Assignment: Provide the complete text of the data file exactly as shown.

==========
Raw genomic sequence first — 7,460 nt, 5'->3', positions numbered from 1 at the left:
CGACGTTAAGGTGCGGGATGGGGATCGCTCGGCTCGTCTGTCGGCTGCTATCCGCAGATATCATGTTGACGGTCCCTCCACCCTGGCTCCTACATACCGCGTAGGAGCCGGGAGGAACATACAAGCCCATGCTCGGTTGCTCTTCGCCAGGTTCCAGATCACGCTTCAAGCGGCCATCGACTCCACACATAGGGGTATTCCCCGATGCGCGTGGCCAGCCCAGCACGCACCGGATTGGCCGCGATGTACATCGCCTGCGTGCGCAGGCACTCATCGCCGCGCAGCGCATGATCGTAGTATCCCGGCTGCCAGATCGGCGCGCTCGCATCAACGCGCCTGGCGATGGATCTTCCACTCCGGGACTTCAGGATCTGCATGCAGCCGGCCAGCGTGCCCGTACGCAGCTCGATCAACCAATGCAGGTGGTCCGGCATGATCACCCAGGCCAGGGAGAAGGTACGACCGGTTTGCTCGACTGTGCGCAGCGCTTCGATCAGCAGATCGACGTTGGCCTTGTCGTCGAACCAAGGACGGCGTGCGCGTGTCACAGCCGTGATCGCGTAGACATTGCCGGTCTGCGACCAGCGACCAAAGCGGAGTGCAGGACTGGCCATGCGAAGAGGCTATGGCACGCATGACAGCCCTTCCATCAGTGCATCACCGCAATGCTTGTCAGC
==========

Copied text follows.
Raw genomic sequence first — 7,460 nt, 5'->3', positions numbered from 1 at the left:
CGACGTTAAGGTGCGGGATGGGGATCGCTCGGCTCGTCTGTCGGCTGCTATCCGCAGATATCATGTTGACGGTCCCTCCACCCTGGCTCCTACATACCGCGTAGGAGCCGGGAGGAACATACAAGCCCATGCTCGGTTGCTCTTCGCCAGGTTCCAGATCACGCTTCAAGCGGCCATCGACTCCACACATAGGGGTATTCCCCGATGCGCGTGGCCAGCCCAGCACGCACCGGATTGGCCGCGATGTACATCGCCTGCGTGCGCAGGCACTCATCGCCGCGCAGCGCATGATCGTAGTATCCCGGCTGCCAGATCGGCGCGCTCGCATCAACGCGCCTGGCGATGGATCTTCCACTCCGGGACTTCAGGATCTGCATGCAGCCGGCCAGCGTGCCCGTACGCAGCTCGATCAACCAATGCAGGTGGTCCGGCATGATCACCCAGGCCAGGGAGAAGGTACGACCGGTTTGCTCGACTGTGCGCAGCGCTTCGATCAGCAGATCGACGTTGGCCTTGTCGTCGAACCAAGGACGGCGTGCGCGTGTCACAGCCGTGATCGCGTAGACATTGCCGGTCTGCGACCAGCGACCAAAGCGGAGTGCAGGACTGGCCATGCGAAGAGGCTATGGCACGCATGACAGCCCTTCCATCAGTGCATCACCGCAATGCTTGTCAGC